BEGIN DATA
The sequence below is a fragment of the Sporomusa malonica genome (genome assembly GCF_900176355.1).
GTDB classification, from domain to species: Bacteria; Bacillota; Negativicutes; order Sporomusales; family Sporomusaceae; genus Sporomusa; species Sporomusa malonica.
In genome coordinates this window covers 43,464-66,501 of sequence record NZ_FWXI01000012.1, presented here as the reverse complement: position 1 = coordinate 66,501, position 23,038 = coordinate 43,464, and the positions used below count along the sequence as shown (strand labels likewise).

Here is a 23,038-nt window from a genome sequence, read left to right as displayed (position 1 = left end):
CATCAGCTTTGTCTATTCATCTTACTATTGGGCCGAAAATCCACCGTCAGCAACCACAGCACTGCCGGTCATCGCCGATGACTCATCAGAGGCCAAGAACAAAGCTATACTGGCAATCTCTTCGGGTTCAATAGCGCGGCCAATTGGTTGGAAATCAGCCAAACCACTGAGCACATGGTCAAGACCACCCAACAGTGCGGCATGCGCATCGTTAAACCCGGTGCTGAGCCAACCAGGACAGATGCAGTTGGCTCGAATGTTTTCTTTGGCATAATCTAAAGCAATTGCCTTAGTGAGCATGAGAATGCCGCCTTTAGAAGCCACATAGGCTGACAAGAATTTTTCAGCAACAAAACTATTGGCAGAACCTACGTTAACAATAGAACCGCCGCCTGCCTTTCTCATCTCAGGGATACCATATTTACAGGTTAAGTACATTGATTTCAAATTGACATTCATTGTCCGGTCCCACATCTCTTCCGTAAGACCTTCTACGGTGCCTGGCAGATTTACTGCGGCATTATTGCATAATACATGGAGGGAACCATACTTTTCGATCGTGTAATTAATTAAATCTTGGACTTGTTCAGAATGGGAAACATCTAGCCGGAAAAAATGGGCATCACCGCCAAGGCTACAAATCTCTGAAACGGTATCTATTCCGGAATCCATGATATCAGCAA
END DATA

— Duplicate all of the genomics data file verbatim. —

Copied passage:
The sequence below is a fragment of the Sporomusa malonica genome (genome assembly GCF_900176355.1).
GTDB classification, from domain to species: Bacteria; Bacillota; Negativicutes; order Sporomusales; family Sporomusaceae; genus Sporomusa; species Sporomusa malonica.
In genome coordinates this window covers 43,464-66,501 of sequence record NZ_FWXI01000012.1, presented here as the reverse complement: position 1 = coordinate 66,501, position 23,038 = coordinate 43,464, and the positions used below count along the sequence as shown (strand labels likewise).

Here is a 23,038-nt window from a genome sequence, read left to right as displayed (position 1 = left end):
CATCAGCTTTGTCTATTCATCTTACTATTGGGCCGAAAATCCACCGTCAGCAACCACAGCACTGCCGGTCATCGCCGATGACTCATCAGAGGCCAAGAACAAAGCTATACTGGCAATCTCTTCGGGTTCAATAGCGCGGCCAATTGGTTGGAAATCAGCCAAACCACTGAGCACATGGTCAAGACCACCCAACAGTGCGGCATGCGCATCGTTAAACCCGGTGCTGAGCCAACCAGGACAGATGCAGTTGGCTCGAATGTTTTCTTTGGCATAATCTAAAGCAATTGCCTTAGTGAGCATGAGAATGCCGCCTTTAGAAGCCACATAGGCTGACAAGAATTTTTCAGCAACAAAACTATTGGCAGAACCTACGTTAACAATAGAACCGCCGCCTGCCTTTCTCATCTCAGGGATACCATATTTACAGGTTAAGTACATTGATTTCAAATTGACATTCATTGTCCGGTCCCACATCTCTTCCGTAAGACCTTCTACGGTGCCTGGCAGATTTACTGCGGCATTATTGCATAATACATGGAGGGAACCATACTTTTCGATCGTGTAATTAATTAAATCTTGGACTTGTTCAGAATGGGAAACATCTAGCCGGAAAAAATGGGCATCACCGCCAAGGCTACAAATCTCTGAAACGGTATCTATTCCGGAATCCATGATATCAGCAA